Review: ZAYN’s ‘Mind of Mine’ Is a So-So Thing to Waste
If you need proof that no life skill is more valuable than knowing exactly when to leave a party, look no further than Zayn Malik. Though his work as one-fifth of boy-band superpower One Direction left him at best a distant second to de facto frontman Harry Styles in terms of mainstream visibility, by splitting from the group in 2015 — just an album before they were likely to split anyway — he was able to position himself as the member with the biggest head start to achieving an equally successful solo career. An equally well-timed FADER cover story cast him as a fringe-friendly artist with too much on his mind for 1D, and a triumphant debut single trumpeted his solo arrival, greeted with a reception that not even his world-conquering former group had ever managed.
It’s enough to give you unreasonable expectations for Mind of Mine, Malik’s full-length debut as the mononymic, monolithic entity ZAYN. And undoubtedly, the thing arrives like a blockbuster. After a brief intro, “PILLOWTALK” leads the set, and as a chart-slaying entrance it makes total sense: A scraping, soaring production that sounds like the photo-negative inverse — in this case, maybe the photo-positive — of the Weeknd’s “The Hills,” its lust colored by joy rather than loathing, its struggle for intimacy, not power. The vampiric singer may be the au courant 2016 touchstone, but Malik sounds here, and throughout Mind, like a more obvious acolyte of Miguel’s beckoning sensuality than Abel Tesfaye’s hollowed sinfulness — though that’s liable to leave you annoyed that the far richer “Coffee” wasn’t a tenth as popular as ZAYN’s opening salvo.
Sonically, you won’t find many pop albums in 2016 more immaculately conceived than this. Malay, the undersung co-producer of much of Frank Ocean’s channel ORANGE, is a revelation here, serving up most of the LP’s highlights: the lightly quaking Beach House gauze of “iT’s YoU,” the bleating synths and night-drive drama of “BeFoUr,” and the molasses-entrenched wiggle of “BoRdErSz” all included. The album never sounds less than great, and Malik’s voice is lithe and adaptable enough to be equally convincing while floating like a paper airplane above the tremors of “iT’s YoU” or shouting the exultant chorus of “PILLOWTALK” like Patrick Stump halfway through the best orgasm of his life.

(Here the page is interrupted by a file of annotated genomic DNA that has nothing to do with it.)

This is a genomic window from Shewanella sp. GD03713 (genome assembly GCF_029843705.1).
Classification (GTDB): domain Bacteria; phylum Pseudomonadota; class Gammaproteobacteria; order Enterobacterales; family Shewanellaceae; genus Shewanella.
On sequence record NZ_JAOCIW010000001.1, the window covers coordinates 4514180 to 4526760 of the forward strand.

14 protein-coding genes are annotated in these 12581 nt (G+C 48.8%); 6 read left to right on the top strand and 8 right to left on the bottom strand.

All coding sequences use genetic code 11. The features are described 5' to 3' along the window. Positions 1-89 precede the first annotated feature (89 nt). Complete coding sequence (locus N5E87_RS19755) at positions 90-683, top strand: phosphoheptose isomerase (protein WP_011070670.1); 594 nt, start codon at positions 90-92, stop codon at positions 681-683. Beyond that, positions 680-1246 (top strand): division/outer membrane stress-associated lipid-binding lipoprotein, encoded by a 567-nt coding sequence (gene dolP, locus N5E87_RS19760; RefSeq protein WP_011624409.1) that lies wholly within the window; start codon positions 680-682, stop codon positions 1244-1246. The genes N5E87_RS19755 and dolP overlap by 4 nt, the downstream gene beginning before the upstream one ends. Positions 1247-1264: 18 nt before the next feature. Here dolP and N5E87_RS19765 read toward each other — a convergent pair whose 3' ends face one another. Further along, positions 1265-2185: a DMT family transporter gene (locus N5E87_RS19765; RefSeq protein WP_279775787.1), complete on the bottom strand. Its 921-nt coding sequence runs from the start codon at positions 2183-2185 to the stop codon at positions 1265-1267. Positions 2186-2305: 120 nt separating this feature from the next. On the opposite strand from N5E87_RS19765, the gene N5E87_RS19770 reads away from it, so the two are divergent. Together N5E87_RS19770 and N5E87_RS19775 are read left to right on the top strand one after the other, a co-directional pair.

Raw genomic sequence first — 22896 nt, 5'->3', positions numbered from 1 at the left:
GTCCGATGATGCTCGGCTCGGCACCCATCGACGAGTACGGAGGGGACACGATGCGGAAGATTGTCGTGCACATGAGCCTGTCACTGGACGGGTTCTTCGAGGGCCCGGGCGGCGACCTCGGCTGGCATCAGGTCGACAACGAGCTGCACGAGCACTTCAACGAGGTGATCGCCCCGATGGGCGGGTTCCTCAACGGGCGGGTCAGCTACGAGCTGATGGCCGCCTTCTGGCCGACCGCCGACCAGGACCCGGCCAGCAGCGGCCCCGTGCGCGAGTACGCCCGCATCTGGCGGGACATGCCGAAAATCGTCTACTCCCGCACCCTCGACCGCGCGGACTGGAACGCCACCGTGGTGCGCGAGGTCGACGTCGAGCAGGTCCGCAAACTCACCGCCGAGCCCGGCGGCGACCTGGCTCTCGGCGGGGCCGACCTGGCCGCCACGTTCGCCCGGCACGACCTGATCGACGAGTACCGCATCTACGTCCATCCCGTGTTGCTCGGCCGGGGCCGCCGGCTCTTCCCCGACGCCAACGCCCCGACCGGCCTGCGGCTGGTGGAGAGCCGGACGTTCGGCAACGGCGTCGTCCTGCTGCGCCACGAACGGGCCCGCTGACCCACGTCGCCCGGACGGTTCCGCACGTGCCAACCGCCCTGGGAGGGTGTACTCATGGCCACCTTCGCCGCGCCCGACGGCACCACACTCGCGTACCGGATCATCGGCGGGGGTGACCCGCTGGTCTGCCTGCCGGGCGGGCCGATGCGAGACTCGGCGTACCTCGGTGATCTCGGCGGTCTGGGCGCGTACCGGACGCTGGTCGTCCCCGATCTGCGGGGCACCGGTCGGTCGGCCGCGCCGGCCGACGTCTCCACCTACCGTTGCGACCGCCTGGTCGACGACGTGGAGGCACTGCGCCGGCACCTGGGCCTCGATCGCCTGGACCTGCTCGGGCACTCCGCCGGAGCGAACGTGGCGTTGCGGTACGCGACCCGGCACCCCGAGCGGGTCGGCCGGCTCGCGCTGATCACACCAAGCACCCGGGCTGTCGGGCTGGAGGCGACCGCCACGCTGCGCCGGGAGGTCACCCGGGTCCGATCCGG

What ZAYN can’t do, though, is give us much reason to care about that Mind of His. His songs get to where they need to go, but they’re lacking in narrative, specificity… purpose, if you will. There’s no reason why “BeFoUr” — with a tension more palpable and cinematic than anything on Beauty Behind the Madness, and a narrative hook of maybe being about Malik’s old 1D mates — shouldn’t be one of the most vivid pop songs of the year, his “Cry Me a River” or even his “How Do You Sleep?” But it’s muddled by Zayn’s warbled vocals and thematically inconsistent lyrics, providing no road map to draw a coherent journey from his “I don’t drink to get drunk / I feel all the right funk” opening gambit to the “Say what you want / Shame is you won’t say that to my face” pre-chorus or “I’ve done this before / But not like this” refrain.
Similarly, his sex ballads may not skimp on the bad words, but they’re precious short on detail — the kind of too-intimate facts that make songs about f**king feel truly filthy. Even more discouragingly, they have virtually no sense of subject: If they’re being sung to an actual person, good luck describing anything about them to a police sketch artist. You might not have liked the patronizing ways in which One Direction mansplained your beauty to you, or the uncomfortable way they excused you for those little things that made you you (for better or worse), but at least it felt like they were paying attention. When ZAYN promises “iT’s YoU”… Maybe it is, maybe it isn’t.
The most affecting song on the album might be the sub-two-minute “INTERMISSION: fLoWer,” in which his reverb-soaked pleas in Urdu to “Give me your heart” over acoustic picking makes him sound closer to Jim James than Justin Timberlake. Informed by his Pakistani heritage — his father is a native speaker of the language — it’s the song that suggests there’s more personality and creativity to Malik as an artist than the bland PG-13-pushing-R lothario he’s playing at on Mind of Mine. Pop stars are ultimately best defined by their singularity, which is why so many of the greatest ones go by just one immediately recognizable name. ZAYN’s got the latter part down,s.